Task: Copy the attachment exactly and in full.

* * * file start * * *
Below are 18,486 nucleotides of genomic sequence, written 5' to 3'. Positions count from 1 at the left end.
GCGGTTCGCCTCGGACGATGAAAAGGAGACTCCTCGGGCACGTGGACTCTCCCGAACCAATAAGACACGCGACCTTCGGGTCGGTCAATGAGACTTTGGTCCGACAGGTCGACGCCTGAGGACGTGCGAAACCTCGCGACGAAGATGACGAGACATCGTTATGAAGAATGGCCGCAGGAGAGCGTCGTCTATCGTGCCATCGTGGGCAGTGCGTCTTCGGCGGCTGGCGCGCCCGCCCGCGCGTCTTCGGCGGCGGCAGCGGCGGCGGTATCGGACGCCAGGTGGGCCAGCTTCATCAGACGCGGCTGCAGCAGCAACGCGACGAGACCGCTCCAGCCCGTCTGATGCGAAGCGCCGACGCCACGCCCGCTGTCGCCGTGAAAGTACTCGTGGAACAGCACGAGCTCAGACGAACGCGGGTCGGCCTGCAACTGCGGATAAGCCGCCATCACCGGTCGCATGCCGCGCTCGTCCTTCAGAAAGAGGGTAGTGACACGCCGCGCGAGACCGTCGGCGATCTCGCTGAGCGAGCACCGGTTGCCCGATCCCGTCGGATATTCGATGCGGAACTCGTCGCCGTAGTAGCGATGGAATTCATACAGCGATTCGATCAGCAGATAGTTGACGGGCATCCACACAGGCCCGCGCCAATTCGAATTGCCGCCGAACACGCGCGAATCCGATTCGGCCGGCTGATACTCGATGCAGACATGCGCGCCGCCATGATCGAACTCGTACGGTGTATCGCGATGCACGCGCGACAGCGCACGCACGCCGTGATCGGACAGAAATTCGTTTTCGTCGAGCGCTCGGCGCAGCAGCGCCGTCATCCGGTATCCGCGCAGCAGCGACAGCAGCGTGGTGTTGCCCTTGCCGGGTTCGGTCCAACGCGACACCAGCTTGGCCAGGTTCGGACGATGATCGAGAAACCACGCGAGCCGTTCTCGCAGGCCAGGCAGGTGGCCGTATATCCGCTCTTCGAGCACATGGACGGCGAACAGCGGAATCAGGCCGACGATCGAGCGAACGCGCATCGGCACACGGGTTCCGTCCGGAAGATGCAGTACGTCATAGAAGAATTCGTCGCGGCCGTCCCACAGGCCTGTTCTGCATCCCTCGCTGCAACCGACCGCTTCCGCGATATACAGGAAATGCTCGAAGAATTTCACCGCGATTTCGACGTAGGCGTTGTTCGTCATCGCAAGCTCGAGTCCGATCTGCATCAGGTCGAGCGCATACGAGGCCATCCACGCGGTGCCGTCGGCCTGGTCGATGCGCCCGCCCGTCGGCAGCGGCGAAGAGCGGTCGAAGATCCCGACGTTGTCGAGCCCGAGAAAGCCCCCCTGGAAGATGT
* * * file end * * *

Below are 18,486 nucleotides of genomic sequence, written 5' to 3'. Positions count from 1 at the left end.
GCGGTTCGCCTCGGACGATGAAAAGGAGACTCCTCGGGCACGTGGACTCTCCCGAACCAATAAGACACGCGACCTTCGGGTCGGTCAATGAGACTTTGGTCCGACAGGTCGACGCCTGAGGACGTGCGAAACCTCGCGACGAAGATGACGAGACATCGTTATGAAGAATGGCCGCAGGAGAGCGTCGTCTATCGTGCCATCGTGGGCAGTGCGTCTTCGGCGGCTGGCGCGCCCGCCCGCGCGTCTTCGGCGGCGGCAGCGGCGGCGGTATCGGACGCCAGGTGGGCCAGCTTCATCAGACGCGGCTGCAGCAGCAACGCGACGAGACCGCTCCAGCCCGTCTGATGCGAAGCGCCGACGCCACGCCCGCTGTCGCCGTGAAAGTACTCGTGGAACAGCACGAGCTCAGACGAACGCGGGTCGGCCTGCAACTGCGGATAAGCCGCCATCACCGGTCGCATGCCGCGCTCGTCCTTCAGAAAGAGGGTAGTGACACGCCGCGCGAGACCGTCGGCGATCTCGCTGAGCGAGCACCGGTTGCCCGATCCCGTCGGATATTCGATGCGGAACTCGTCGCCGTAGTAGCGATGGAATTCATACAGCGATTCGATCAGCAGATAGTTGACGGGCATCCACACAGGCCCGCGCCAATTCGAATTGCCGCCGAACACGCGCGAATCCGATTCGGCCGGCTGATACTCGATGCAGACATGCGCGCCGCCATGATCGAACTCGTACGGTGTATCGCGATGCACGCGCGACAGCGCACGCACGCCGTGATCGGACAGAAATTCGTTTTCGTCGAGCGCTCGGCGCAGCAGCGCCGTCATCCGGTATCCGCGCAGCAGCGACAGCAGCGTGGTGTTGCCCTTGCCGGGTTCGGTCCAACGCGACACCAGCTTGGCCAGGTTCGGACGATGATCGAGAAACCACGCGAGCCGTTCTCGCAGGCCAGGCAGGTGGCCGTATATCCGCTCTTCGAGCACATGGACGGCGAACAGCGGAATCAGGCCGACGATCGAGCGAACGCGCATCGGCACACGGGTTCCGTCCGGAAGATGCAGTACGTCATAGAAGAATTCGTCGCGGCCGTCCCACAGGCCTGTTCTGCATCCCTCGCTGCAACCGACCGCTTCCGCGATATACAGGAAATGCTCGAAGAATTTCACCGCGATTTCGACGTAGGCGTTGTTCGTCATCGCAAGCTCGAGTCCGATCTGCATCAGGTCGAGCGCATACGAGGCCATCCACGCGGTGCCGTCGGCCTGGTCGATGCGCCCGCCCGTCGGCAGCGGCGAAGAGCGGTCGAAGATCCCGACGTTGTCGAGCCCGAGAAAGCCCCCCTGGAAGATGT